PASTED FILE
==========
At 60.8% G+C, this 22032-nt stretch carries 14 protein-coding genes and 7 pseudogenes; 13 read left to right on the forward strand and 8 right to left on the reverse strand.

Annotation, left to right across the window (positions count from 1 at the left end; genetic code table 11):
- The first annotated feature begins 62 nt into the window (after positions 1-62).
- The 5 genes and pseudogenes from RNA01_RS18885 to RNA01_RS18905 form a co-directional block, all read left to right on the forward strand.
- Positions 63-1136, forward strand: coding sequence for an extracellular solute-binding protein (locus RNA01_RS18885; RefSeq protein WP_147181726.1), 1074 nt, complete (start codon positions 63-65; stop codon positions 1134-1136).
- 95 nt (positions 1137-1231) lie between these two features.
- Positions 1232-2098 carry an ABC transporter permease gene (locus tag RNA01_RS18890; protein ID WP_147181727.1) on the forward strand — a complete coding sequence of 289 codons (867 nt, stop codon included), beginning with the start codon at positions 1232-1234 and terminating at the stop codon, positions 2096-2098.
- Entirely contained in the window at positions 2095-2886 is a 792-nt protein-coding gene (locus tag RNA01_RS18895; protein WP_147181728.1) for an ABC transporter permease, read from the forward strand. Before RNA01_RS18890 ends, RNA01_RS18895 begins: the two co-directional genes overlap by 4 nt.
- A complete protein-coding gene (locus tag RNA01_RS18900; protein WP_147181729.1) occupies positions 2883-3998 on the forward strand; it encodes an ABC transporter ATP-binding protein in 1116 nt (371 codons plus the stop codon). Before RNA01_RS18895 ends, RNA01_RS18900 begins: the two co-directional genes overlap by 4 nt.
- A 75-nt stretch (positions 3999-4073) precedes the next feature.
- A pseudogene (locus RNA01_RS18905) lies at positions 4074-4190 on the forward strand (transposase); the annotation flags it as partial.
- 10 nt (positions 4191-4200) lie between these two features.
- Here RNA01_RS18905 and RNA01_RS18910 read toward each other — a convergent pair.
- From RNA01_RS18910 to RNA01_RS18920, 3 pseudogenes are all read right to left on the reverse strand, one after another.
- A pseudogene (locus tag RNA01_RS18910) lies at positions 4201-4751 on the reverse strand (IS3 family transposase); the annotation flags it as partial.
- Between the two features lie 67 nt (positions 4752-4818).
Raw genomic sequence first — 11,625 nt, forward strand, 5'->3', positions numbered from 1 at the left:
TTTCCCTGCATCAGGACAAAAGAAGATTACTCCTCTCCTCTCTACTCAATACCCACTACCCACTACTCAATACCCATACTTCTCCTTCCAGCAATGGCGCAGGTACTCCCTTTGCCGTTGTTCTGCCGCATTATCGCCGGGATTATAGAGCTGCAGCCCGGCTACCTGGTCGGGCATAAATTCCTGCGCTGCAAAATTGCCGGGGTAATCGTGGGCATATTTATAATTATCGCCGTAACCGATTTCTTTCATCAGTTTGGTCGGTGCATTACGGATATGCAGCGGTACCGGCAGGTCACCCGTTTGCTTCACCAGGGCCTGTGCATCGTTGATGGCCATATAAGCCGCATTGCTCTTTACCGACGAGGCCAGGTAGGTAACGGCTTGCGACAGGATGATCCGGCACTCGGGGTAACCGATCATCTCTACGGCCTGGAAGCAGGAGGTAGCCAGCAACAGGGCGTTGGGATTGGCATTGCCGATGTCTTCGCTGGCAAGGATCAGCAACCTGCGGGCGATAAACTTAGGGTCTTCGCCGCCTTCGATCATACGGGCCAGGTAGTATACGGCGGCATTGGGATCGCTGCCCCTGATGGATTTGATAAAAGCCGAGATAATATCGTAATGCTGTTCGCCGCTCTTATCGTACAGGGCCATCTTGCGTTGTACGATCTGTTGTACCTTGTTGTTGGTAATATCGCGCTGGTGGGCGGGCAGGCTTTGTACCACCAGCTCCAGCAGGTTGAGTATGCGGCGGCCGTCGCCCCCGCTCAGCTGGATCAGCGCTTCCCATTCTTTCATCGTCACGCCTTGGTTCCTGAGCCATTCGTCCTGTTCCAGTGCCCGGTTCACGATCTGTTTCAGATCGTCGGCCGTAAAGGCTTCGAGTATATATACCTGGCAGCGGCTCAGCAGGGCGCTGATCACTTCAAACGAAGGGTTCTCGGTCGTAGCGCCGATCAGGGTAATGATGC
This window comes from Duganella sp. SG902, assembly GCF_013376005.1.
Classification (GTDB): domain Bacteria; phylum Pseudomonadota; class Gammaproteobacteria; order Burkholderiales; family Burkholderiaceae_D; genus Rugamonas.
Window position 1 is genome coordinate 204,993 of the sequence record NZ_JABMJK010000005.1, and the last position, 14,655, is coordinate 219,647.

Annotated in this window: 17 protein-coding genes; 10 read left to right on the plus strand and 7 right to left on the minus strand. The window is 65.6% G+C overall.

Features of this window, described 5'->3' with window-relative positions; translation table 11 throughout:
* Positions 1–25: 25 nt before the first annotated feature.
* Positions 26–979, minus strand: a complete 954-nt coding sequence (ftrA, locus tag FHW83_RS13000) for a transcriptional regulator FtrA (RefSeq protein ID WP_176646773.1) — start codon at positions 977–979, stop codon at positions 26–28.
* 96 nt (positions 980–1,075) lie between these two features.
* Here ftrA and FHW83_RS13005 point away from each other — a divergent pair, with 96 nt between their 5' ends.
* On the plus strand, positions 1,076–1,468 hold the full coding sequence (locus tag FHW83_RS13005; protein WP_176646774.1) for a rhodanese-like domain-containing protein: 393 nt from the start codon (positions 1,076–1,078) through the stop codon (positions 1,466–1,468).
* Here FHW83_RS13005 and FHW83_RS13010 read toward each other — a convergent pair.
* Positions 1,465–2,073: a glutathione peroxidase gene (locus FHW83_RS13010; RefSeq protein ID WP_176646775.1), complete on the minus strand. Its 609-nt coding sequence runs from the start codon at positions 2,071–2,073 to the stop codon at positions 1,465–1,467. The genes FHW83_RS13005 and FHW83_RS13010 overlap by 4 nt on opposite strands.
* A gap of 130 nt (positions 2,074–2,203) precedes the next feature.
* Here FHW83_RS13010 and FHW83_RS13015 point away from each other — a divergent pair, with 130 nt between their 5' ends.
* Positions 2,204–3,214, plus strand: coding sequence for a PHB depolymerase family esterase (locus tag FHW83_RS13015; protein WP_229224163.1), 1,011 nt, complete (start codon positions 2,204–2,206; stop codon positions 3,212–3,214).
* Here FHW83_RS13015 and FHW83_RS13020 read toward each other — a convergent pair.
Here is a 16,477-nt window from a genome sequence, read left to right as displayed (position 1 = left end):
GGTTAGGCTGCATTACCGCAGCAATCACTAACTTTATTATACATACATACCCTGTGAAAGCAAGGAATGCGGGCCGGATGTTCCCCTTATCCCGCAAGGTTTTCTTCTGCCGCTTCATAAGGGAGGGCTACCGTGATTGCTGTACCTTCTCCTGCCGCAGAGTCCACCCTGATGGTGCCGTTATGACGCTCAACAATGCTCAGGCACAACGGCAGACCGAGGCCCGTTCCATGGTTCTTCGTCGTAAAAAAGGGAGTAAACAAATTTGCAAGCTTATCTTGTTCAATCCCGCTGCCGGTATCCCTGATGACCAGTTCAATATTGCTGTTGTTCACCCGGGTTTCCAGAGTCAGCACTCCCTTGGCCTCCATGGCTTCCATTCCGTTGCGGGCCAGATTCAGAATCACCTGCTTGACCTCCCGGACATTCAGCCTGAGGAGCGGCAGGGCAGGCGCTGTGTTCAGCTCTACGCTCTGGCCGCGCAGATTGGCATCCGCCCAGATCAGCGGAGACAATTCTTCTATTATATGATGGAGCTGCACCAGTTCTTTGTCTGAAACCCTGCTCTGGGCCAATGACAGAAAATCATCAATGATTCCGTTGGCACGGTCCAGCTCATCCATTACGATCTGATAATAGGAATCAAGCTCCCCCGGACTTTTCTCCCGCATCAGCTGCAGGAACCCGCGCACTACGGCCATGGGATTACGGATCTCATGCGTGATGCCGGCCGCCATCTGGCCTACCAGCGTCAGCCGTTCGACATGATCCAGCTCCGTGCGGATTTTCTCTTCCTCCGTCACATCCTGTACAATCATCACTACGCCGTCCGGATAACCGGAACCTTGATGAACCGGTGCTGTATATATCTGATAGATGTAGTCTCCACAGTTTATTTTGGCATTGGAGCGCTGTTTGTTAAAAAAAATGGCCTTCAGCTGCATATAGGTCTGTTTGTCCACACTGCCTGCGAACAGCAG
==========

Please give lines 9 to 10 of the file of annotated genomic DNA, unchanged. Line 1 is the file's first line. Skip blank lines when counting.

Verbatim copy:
- A complete protein-coding gene (locus tag RNA01_RS18900; protein WP_147181729.1) occupies positions 2883-3998 on the forward strand; it encodes an ABC transporter ATP-binding protein in 1116 nt (371 codons plus the stop codon). Before RNA01_RS18895 ends, RNA01_RS18900 begins: the two co-directional genes overlap by 4 nt.
- A 75-nt stretch (positions 3999-4073) precedes the next feature.